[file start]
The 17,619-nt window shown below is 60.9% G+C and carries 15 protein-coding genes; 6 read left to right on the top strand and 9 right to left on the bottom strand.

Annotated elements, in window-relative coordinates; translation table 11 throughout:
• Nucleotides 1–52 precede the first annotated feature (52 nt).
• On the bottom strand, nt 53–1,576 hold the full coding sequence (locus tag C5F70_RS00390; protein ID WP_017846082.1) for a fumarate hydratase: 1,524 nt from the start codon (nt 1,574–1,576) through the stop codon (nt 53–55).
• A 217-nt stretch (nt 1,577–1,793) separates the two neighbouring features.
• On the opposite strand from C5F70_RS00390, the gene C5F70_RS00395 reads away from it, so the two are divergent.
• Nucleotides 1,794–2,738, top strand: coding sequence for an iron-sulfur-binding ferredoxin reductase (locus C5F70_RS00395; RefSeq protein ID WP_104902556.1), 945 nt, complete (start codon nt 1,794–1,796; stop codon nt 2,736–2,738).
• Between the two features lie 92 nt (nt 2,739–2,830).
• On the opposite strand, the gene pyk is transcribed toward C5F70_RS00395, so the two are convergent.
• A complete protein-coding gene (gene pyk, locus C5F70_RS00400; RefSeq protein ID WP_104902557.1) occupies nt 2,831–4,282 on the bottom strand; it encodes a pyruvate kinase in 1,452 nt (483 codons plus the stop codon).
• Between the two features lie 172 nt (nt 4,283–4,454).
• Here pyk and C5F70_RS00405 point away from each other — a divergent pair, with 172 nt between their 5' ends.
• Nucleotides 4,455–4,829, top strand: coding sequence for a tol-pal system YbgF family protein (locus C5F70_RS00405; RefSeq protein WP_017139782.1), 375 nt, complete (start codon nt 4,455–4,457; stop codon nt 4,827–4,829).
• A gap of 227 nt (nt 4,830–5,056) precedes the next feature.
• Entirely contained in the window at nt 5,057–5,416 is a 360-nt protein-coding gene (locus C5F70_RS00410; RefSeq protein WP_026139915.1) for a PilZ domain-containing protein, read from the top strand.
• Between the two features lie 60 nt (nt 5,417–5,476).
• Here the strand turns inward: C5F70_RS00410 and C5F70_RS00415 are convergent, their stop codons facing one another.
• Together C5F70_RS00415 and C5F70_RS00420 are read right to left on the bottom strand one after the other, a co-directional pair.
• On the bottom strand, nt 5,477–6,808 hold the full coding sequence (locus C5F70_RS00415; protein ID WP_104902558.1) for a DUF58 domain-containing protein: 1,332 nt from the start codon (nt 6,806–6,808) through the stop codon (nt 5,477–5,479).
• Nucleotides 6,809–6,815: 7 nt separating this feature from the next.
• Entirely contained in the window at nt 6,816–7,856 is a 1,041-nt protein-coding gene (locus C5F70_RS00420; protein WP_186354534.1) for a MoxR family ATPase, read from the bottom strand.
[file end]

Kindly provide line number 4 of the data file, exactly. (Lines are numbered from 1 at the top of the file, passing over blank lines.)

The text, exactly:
• On the bottom strand, nt 53–1,576 hold the full coding sequence (locus tag C5F70_RS00390; protein ID WP_017846082.1) for a fumarate hydratase: 1,524 nt from the start codon (nt 1,574–1,576) through the stop codon (nt 53–55).